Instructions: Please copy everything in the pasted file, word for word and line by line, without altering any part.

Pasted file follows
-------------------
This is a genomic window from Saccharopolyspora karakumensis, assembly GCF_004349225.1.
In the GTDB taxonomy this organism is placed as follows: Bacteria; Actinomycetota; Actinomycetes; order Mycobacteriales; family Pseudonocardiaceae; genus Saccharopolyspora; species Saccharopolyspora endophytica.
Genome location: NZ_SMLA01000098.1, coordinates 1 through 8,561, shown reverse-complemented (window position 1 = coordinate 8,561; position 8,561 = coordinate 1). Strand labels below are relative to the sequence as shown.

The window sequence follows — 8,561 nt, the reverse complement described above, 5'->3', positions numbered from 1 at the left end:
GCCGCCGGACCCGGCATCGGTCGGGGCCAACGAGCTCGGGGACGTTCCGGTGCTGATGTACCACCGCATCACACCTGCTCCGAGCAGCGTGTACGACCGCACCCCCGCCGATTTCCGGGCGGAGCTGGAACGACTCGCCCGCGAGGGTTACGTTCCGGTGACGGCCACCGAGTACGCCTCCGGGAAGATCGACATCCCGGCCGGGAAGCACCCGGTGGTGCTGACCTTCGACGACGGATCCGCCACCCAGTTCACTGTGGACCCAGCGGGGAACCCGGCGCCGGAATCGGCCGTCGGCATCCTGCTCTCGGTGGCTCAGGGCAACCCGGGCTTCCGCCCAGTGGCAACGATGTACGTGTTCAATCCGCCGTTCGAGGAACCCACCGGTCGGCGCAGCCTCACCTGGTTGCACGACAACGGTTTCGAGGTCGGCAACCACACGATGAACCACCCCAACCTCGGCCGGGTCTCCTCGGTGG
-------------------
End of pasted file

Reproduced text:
This is a genomic window from Saccharopolyspora karakumensis, assembly GCF_004349225.1.
In the GTDB taxonomy this organism is placed as follows: Bacteria; Actinomycetota; Actinomycetes; order Mycobacteriales; family Pseudonocardiaceae; genus Saccharopolyspora; species Saccharopolyspora endophytica.
Genome location: NZ_SMLA01000098.1, coordinates 1 through 8,561, shown reverse-complemented (window position 1 = coordinate 8,561; position 8,561 = coordinate 1). Strand labels below are relative to the sequence as shown.

The window sequence follows — 8,561 nt, the reverse complement described above, 5'->3', positions numbered from 1 at the left end:
GCCGCCGGACCCGGCATCGGTCGGGGCCAACGAGCTCGGGGACGTTCCGGTGCTGATGTACCACCGCATCACACCTGCTCCGAGCAGCGTGTACGACCGCACCCCCGCCGATTTCCGGGCGGAGCTGGAACGACTCGCCCGCGAGGGTTACGTTCCGGTGACGGCCACCGAGTACGCCTCCGGGAAGATCGACATCCCGGCCGGGAAGCACCCGGTGGTGCTGACCTTCGACGACGGATCCGCCACCCAGTTCACTGTGGACCCAGCGGGGAACCCGGCGCCGGAATCGGCCGTCGGCATCCTGCTCTCGGTGGCTCAGGGCAACCCGGGCTTCCGCCCAGTGGCAACGATGTACGTGTTCAATCCGCCGTTCGAGGAACCCACCGGTCGGCGCAGCCTCACCTGGTTGCACGACAACGGTTTCGAGGTCGGCAACCACACGATGAACCACCCCAACCTCGGCCGGGTCTCCTCGGTGG